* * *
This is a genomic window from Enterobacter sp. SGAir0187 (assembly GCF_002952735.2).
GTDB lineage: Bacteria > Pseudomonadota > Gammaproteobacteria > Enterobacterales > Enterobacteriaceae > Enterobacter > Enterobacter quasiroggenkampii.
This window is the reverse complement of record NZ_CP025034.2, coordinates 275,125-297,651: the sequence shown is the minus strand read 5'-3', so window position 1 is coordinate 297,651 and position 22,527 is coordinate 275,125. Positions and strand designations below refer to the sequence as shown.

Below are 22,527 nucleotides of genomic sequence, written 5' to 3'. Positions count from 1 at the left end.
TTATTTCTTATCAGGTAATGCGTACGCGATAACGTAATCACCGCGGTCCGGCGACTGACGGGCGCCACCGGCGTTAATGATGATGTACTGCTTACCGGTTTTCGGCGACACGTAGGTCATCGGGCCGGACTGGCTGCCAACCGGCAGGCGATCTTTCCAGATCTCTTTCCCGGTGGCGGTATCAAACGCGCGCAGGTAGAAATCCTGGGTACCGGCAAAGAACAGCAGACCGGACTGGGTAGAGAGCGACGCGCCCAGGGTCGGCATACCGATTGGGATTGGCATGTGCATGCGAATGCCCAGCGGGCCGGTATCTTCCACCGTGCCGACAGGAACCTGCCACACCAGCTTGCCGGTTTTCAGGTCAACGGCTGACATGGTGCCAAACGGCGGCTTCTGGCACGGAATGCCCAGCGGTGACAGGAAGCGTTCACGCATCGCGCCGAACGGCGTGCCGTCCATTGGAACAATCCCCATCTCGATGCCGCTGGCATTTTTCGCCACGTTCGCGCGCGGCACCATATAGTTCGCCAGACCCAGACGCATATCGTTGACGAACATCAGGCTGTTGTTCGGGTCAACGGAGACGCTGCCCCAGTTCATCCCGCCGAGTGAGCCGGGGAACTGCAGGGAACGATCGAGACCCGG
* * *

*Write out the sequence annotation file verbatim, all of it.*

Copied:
This is a genomic window from Enterobacter sp. SGAir0187 (assembly GCF_002952735.2).
GTDB lineage: Bacteria > Pseudomonadota > Gammaproteobacteria > Enterobacterales > Enterobacteriaceae > Enterobacter > Enterobacter quasiroggenkampii.
This window is the reverse complement of record NZ_CP025034.2, coordinates 275,125-297,651: the sequence shown is the minus strand read 5'-3', so window position 1 is coordinate 297,651 and position 22,527 is coordinate 275,125. Positions and strand designations below refer to the sequence as shown.

Below are 22,527 nucleotides of genomic sequence, written 5' to 3'. Positions count from 1 at the left end.
TTATTTCTTATCAGGTAATGCGTACGCGATAACGTAATCACCGCGGTCCGGCGACTGACGGGCGCCACCGGCGTTAATGATGATGTACTGCTTACCGGTTTTCGGCGACACGTAGGTCATCGGGCCGGACTGGCTGCCAACCGGCAGGCGATCTTTCCAGATCTCTTTCCCGGTGGCGGTATCAAACGCGCGCAGGTAGAAATCCTGGGTACCGGCAAAGAACAGCAGACCGGACTGGGTAGAGAGCGACGCGCCCAGGGTCGGCATACCGATTGGGATTGGCATGTGCATGCGAATGCCCAGCGGGCCGGTATCTTCCACCGTGCCGACAGGAACCTGCCACACCAGCTTGCCGGTTTTCAGGTCAACGGCTGACATGGTGCCAAACGGCGGCTTCTGGCACGGAATGCCCAGCGGTGACAGGAAGCGTTCACGCATCGCGCCGAACGGCGTGCCGTCCATTGGAACAATCCCCATCTCGATGCCGCTGGCATTTTTCGCCACGTTCGCGCGCGGCACCATATAGTTCGCCAGACCCAGACGCATATCGTTGACGAACATCAGGCTGTTGTTCGGGTCAACGGAGACGCTGCCCCAGTTCATCCCGCCGAGTGAGCCGGGGAACTGCAGGGAACGATCGAGACCCGG